Dupuytren's disease (DD) is a fairly prevalent yet under-recognised disorder of the palmar fascia, resulting in fixed-flexion contractures of joints in the hand. Numerous population-based studies have been conducted in countries around the world, and published prevalence estimates vary widely. Nevertheless, most studies have shown that the prevalence of DD increases with age. Because the global population is aging, the prevalence of DD will also continue to increase.
Patients with DD typically present to a variety of physicians, generalists and specialists alike. Thus, it is critical that providers have clear guidance on the early recognition of signs and symptoms, comprehensive evaluation of potential risk factors, differential diagnosis and when to refer a patient for treatment. Treatment options range from minimally invasive injections with collagenase to surgery.
Results from a large-scale study of the surgical management of DD in Europe indicate that most DD diagnoses and referrals are made by general practitioners, but there is much inter-country variation. Different patient-and physician-based factors affect diagnosis rates and referral pathways. Different healthcare systems and regulations are also influential. A simple management algorithm is provided herein and explained.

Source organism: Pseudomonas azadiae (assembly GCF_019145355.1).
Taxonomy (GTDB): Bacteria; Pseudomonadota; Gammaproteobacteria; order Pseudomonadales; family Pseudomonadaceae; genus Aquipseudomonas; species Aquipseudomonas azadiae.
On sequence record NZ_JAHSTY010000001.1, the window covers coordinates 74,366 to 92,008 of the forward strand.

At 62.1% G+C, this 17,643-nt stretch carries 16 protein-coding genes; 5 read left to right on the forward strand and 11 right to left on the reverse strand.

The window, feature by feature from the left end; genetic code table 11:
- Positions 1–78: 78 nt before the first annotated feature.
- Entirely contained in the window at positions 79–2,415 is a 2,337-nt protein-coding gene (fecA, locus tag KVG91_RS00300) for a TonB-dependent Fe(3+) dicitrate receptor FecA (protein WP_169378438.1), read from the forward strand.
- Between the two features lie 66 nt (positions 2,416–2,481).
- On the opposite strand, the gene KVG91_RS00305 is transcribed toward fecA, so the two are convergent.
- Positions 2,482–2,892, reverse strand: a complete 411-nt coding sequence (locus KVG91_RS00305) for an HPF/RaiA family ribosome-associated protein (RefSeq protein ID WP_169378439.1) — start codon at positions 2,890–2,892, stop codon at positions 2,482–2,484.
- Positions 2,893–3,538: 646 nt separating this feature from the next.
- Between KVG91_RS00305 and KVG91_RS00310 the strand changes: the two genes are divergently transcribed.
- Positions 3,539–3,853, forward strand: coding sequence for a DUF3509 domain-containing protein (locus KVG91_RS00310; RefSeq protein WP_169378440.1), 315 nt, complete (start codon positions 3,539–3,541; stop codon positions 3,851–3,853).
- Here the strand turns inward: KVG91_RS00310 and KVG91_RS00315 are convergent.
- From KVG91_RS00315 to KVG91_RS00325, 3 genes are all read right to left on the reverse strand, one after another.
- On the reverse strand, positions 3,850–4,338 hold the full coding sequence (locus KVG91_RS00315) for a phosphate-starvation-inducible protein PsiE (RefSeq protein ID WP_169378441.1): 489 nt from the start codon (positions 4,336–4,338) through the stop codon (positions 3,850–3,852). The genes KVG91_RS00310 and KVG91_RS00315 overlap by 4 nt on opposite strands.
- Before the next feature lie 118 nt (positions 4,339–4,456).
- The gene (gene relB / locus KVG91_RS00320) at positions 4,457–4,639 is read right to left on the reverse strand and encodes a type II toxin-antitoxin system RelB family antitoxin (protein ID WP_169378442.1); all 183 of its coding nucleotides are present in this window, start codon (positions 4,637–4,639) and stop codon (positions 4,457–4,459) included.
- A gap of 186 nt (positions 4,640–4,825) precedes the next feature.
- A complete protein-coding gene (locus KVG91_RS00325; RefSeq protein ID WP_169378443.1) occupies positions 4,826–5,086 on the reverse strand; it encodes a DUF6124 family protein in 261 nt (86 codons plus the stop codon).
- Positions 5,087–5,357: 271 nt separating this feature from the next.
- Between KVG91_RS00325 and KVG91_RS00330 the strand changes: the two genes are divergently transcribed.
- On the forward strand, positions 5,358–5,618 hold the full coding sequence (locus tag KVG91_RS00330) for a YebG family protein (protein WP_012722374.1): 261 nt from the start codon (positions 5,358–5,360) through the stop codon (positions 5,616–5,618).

It is important for generalists to understand the natural history of DD and the potential benefits of early referral and treatment. General practitioners should diagnose and/or refer patients with DD to a specialist as early as possible to optimise disease management and treatment outcomes.
- Dupuytren's disease
- Primary care physicians
- COLLAGENASE CLOSTRIDIUM-HISTOLYTICUM
- NONOPERATIVE TREATMENT